Roger was born in Revelstoke on August 27, 1962, at the old Queen Victoria Hospital. He was predeceased by his father John( Jack) and his mother Violet.
He was named after the Rogers Pass, which had just opened in 1962. Roger attended school here in Revelstoke. As a teenager he worked as a log scaler during the summer and at Coopers Foods to save the funds required for the beginning of his lengthy journey into the medical field.
He also did a stint as an operator for a bus lines company in Toronto and on many occasion would laugh and ponder those who were out there still trying to figure out where they were going with the directions he had given them. He hated that job !
Upon graduation from Revelstoke Secondary School, he attended Okanagan College in Kelowna to complete the education requirements required for McMaster University in Hamilton Ontario. His acceptance there made his family and extended relatives extremely proud of him.
Having completed four years at McMasters, he graduated with honors and was awarded for his development of an artificial knee joint . Roger also achieved his certifications as a licensed Naturopathic Doctor and Acupuncturist.
Roger returned to Revelstoke and with his wife Patricia, opened his own chiropractic clinic where what is currently Crescendo is today on First Street West.
Disappointed with the manner in which chiropractors were viewed by the medical profession, he returned to McMaster in 1991 and after another four years graduated again with honors as a medical doctor .
Without any financial assistance from family and amidst personal family hardships, he graduated in 1995.
Roger’s love for his family and for Revelstoke brought him back to his hometown although he received many persistent and financially attractive pleas from American institutions.
Dr. Roger Morrison had the respect of his patients for being caring and thorough in his diagnostics. His “bedside manner” was akin to the doctors of yesteryear and he often made house calls if his patients were unable to make their way to the clinic .
His depth of caring did not come without a price. Being that he grew up in Revelstoke with the families he treated, any joy that one might think would accompany his reputation often was overshadowed with sorrow at those times when it was not always a happy ending or when he had to deliver sad news to the patients he was so fond of .
Roger was a man of many interests . He’d won many bodybuilding titles in his youth and his love of nature opened the doorway to his reputation as an accomplished mountaineer and water colorist.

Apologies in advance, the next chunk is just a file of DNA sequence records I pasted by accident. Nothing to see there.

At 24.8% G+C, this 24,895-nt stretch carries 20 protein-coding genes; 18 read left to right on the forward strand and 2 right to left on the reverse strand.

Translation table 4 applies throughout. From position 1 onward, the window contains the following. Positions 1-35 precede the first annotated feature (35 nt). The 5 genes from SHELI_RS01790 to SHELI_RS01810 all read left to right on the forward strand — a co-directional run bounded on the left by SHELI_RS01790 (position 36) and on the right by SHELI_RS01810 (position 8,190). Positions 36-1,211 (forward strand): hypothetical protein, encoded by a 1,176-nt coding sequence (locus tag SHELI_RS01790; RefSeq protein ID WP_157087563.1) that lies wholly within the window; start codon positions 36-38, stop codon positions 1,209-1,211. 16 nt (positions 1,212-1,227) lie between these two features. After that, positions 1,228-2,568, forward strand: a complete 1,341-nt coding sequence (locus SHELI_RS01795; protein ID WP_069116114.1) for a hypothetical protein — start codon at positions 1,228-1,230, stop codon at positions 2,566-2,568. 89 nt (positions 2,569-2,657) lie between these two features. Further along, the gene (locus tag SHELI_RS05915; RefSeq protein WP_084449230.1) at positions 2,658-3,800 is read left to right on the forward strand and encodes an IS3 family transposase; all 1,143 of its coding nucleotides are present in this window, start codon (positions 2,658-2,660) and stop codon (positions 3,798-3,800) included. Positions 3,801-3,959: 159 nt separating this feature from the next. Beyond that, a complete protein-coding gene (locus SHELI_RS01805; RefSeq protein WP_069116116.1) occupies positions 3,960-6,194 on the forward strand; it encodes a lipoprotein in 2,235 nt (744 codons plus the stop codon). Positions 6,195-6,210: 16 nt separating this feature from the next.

He’d climbed Mount Begbie some 45 times in winter and summer and delighted in taking people up with him. He was 10 years of age when he first climbed Mount Begbie with his brother John.
Since his child hood, he was always busy, set his goals high and went about achieving them on his own.
He began bodybuilding in order to assure he could accompany his brother on climbing trips and went about training with a dedication and self discipline that allowed him to climb several mountains with record ascents of 10,000-foot peaks in Rogers Pass at the age of 10.
Where others in larger centres had the benefit of gyms and partners to train with, he had paint cans filled with rocks and old mining cart wheels as bar bells in the basement of his family home. His nutritional supplements consisted of quantities of raw eggs, massive quantities of Velveeta cheese, desiccated liver, and farm-purchased milk complete with animal hair and the odd broom bristle. Posters of Arnold Schwarzenegger and Franco Columbo hovered above on the walls of his workout room.
Roger the man loved animals and his waters ran deep. As a youth his strengths emotionally and physically were always tested because he never coasted along in whatever interested him. There was always a goal and the agenda was Do It Now.
He was artistic and thoughtful with a great sense of humor that those who knew him often were surprised at given his nature to keep focused on the goal at hand. Roger was a talented speaker and had that ability to inspire people in their own personal pursuits.
Whatever Roger Morrison did, he did it with diligence. He could carve the scariest pumpkin any Halloween night would see but not without dozens of sketches before as he said, “he breathed life into it.”
His inquisitive mind caused him to be an avid reader. He was an authority on the Sasquatch or Big Foot and had in his library every book ever published on the subject.
He loved his home, his dogs, landscaping and pond building again to a degree that was “over the top.” His love for his brother and mother was forever displayed in word and actions throughout his entire life.
Roger died suddenly at his home on November 8, 2012, at 50 years of age.
He is survived by his wife, his beloved dogs, brother John and his wife Shelly.
He will be missed by many who knew Roger James Foulis Morrison the man, the boy and the respected doctor he was.
Should anyone feel moved to offer any small token of condolence, a donation to the local animal shelter or SPCA would surely, safe to say, bring a smile to a face missed by many especially those who knew him and understood his journey.
May his passing encourage us to continue on carefully and with compassion for each other.
A Funeral Service for the late Dr. Roger James Foulis Morrison will be held at the Revelstoke United Church on Saturday afternoon, November 24, 2012, at 1 pm.